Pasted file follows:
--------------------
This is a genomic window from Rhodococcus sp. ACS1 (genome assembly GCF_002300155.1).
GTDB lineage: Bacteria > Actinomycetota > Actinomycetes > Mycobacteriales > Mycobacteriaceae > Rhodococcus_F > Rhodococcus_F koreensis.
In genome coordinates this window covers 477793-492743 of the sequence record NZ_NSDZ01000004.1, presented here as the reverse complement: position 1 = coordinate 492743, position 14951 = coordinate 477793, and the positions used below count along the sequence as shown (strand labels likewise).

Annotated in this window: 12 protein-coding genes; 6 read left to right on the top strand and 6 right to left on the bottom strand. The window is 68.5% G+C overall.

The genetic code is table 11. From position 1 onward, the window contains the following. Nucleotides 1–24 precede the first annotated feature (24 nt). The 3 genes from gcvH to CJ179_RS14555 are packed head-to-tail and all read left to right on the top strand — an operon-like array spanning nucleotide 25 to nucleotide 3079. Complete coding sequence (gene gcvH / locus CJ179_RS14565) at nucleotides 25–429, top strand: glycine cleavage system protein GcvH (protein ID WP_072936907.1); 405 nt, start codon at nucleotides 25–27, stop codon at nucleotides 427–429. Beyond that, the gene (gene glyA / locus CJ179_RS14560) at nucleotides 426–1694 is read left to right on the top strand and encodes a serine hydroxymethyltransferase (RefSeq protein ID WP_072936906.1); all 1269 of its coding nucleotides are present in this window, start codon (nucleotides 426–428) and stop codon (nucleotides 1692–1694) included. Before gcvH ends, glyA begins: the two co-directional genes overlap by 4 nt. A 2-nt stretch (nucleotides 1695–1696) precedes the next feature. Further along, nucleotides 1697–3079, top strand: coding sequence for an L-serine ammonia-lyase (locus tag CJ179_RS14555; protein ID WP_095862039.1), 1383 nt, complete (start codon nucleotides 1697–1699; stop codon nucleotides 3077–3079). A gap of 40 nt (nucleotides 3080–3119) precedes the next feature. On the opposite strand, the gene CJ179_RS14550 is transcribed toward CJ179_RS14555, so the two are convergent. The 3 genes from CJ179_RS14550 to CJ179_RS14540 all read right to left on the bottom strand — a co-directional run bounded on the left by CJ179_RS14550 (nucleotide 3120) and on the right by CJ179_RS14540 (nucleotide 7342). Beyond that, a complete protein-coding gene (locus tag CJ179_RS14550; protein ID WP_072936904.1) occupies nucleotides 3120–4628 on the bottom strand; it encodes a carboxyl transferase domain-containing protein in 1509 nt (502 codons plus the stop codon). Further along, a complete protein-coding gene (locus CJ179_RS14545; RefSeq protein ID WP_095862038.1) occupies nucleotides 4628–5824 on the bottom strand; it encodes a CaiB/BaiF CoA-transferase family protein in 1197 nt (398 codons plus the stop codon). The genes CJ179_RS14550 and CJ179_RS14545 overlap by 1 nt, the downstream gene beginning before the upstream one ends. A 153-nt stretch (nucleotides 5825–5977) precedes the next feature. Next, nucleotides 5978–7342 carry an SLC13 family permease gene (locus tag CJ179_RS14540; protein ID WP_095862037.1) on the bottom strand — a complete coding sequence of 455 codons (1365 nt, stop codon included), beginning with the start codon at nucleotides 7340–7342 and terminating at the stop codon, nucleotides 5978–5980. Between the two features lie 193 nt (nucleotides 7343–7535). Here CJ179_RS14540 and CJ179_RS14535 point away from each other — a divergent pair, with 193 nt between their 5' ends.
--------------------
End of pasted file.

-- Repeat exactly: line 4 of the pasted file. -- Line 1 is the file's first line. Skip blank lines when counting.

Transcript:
Annotated in this window: 12 protein-coding genes; 6 read left to right on the top strand and 6 right to left on the bottom strand. The window is 68.5% G+C overall.